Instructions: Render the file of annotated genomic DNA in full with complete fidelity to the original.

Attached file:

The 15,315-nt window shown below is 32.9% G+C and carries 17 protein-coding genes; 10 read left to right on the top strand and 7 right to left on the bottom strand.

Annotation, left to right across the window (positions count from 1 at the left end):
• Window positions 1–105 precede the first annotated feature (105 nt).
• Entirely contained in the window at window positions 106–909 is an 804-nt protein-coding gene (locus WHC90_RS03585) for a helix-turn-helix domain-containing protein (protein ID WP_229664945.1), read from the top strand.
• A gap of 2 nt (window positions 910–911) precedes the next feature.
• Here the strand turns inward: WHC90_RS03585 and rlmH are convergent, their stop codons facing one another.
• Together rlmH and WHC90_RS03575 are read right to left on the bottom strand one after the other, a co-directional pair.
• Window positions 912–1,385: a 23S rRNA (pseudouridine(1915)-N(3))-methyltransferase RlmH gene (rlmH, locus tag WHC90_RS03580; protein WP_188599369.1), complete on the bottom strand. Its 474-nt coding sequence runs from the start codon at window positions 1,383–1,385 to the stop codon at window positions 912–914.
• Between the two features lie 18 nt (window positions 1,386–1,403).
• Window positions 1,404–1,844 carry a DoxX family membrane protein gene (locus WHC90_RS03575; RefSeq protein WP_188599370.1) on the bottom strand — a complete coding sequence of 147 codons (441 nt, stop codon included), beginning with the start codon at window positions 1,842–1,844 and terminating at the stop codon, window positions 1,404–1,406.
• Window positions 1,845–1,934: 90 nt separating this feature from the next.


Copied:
The 15,315-nt window shown below is 32.9% G+C and carries 17 protein-coding genes; 10 read left to right on the top strand and 7 right to left on the bottom strand.

Annotation, left to right across the window (positions count from 1 at the left end):
• Window positions 1–105 precede the first annotated feature (105 nt).
• Entirely contained in the window at window positions 106–909 is an 804-nt protein-coding gene (locus WHC90_RS03585) for a helix-turn-helix domain-containing protein (protein ID WP_229664945.1), read from the top strand.
• A gap of 2 nt (window positions 910–911) precedes the next feature.
• Here the strand turns inward: WHC90_RS03585 and rlmH are convergent, their stop codons facing one another.
• Together rlmH and WHC90_RS03575 are read right to left on the bottom strand one after the other, a co-directional pair.
• Window positions 912–1,385: a 23S rRNA (pseudouridine(1915)-N(3))-methyltransferase RlmH gene (rlmH, locus tag WHC90_RS03580; protein WP_188599369.1), complete on the bottom strand. Its 474-nt coding sequence runs from the start codon at window positions 1,383–1,385 to the stop codon at window positions 912–914.
• Between the two features lie 18 nt (window positions 1,386–1,403).
• Window positions 1,404–1,844 carry a DoxX family membrane protein gene (locus WHC90_RS03575; RefSeq protein WP_188599370.1) on the bottom strand — a complete coding sequence of 147 codons (441 nt, stop codon included), beginning with the start codon at window positions 1,842–1,844 and terminating at the stop codon, window positions 1,404–1,406.
• Window positions 1,845–1,934: 90 nt separating this feature from the next.